So if Cupitt cannot establish a relation to God differentiated from the role of humans, Cottingham can only conceive of God in terms that establish absolute difference between God and humans.

A.C Grayling argues that the world is not based on the role of God but defined by natural laws. Grayling argues that religion is absurd and irrational, and in contrast science is testable and open to challenge and questioning. Society does not require religion for an ethical code, and the ability of religion to survive requires the tolerance of secularism.

This establishes a framework for a world without God but it does not tackle the human impulse towards religion. Is science alone sufficient to sustain an alternative world view to that of religion?

Marxism has a different approach that does not rely on the apparent superiority of modernity and science versus the traditional doctrines of religion. It recognises that the material world represents an inherent purpose in its movement and constant transformation, and that this ontological content influences and provides character to human history.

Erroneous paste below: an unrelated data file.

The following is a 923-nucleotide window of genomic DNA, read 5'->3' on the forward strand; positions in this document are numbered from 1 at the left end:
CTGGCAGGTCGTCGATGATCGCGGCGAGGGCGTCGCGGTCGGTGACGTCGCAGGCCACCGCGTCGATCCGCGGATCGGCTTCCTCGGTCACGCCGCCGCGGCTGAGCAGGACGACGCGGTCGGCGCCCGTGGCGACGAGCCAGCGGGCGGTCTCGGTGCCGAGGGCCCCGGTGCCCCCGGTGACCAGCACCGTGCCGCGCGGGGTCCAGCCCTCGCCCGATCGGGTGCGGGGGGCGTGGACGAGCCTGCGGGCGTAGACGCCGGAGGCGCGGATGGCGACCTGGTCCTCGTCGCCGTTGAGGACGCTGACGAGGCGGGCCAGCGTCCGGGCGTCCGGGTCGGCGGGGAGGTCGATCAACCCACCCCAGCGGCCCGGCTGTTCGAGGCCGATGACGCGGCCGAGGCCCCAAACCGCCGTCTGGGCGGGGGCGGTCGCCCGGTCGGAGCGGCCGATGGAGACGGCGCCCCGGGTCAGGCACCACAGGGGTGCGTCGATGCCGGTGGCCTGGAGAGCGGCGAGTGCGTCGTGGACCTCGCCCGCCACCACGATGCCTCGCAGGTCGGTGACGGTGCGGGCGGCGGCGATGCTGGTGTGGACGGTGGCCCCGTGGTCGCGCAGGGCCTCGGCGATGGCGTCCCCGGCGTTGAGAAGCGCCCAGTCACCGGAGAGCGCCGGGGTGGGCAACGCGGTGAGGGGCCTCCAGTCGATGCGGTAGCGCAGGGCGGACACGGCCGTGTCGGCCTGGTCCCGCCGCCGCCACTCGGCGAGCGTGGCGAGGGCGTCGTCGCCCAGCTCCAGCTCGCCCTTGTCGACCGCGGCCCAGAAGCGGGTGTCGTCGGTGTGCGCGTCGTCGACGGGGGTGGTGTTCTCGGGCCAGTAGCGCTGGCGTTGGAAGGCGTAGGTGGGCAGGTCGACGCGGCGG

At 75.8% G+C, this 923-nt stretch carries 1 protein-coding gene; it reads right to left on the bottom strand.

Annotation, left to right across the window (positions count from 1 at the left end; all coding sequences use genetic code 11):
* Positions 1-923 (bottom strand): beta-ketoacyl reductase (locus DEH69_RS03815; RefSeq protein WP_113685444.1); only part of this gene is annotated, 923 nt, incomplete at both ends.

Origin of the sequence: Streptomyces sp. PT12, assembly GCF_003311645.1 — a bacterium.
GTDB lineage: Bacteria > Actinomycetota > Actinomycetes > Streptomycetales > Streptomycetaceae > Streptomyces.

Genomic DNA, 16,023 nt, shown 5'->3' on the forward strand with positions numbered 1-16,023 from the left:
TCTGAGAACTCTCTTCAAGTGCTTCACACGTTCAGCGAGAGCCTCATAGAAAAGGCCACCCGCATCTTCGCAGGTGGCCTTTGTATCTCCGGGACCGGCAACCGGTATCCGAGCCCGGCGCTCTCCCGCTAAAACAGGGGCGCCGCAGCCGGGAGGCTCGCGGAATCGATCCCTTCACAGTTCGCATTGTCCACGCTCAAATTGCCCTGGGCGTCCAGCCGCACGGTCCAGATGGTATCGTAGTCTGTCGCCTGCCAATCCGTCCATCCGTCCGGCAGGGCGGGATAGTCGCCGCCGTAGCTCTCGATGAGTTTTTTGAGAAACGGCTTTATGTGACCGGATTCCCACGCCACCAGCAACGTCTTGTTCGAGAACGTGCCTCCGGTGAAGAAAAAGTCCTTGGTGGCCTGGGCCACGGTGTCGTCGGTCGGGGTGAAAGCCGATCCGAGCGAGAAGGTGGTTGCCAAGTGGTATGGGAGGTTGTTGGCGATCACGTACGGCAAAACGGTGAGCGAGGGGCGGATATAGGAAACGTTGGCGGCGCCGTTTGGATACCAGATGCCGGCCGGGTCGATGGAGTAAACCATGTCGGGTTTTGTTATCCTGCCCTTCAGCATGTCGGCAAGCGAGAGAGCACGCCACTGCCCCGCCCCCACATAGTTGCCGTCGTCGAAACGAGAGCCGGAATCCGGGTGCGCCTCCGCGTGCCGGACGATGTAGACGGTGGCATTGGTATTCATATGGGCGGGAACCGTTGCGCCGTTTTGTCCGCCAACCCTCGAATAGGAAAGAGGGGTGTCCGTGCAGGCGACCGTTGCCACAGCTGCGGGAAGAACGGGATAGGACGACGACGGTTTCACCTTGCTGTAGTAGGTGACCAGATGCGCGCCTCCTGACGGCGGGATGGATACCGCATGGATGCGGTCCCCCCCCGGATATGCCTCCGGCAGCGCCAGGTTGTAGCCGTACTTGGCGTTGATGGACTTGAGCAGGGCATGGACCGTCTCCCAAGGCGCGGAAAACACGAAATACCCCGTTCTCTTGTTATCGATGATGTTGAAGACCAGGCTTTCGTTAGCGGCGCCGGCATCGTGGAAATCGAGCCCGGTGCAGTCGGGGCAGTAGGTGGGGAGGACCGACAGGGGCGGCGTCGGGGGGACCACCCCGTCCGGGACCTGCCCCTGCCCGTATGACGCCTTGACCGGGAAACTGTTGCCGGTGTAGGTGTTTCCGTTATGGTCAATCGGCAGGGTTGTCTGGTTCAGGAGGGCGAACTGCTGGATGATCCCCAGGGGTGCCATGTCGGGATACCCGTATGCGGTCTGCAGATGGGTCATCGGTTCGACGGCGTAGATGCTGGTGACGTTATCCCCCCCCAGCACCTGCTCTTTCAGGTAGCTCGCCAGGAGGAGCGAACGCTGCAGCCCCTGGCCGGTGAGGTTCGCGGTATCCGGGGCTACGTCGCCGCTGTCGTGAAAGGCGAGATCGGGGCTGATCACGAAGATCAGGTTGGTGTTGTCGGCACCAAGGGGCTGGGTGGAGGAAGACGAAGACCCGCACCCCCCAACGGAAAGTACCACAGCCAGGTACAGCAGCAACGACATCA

In this sense the content of matter is crucial for understanding the potential of human practice and science. It is possible for people to interpret this ontological condition in terms of the role of God but Marxism argues that the universe is self-sustaining because of the importance of matter in motion. It is this that provides the purpose for the existence of the universe and why it was possible for humans to evolve.

In other words, Marxism is not identical to most forms of atheism because it recognises why religion has developed in order to provide an explanation of reality in a world that is based on alienation and the apparent inability to realise human aspirations.

Hence Marxism does not argue that religion is simply absurd, as do atheists like Richard Dawkins but instead sets out to provide an explanation of the relation of matter to historical reality that is more coherent and plausible than religion.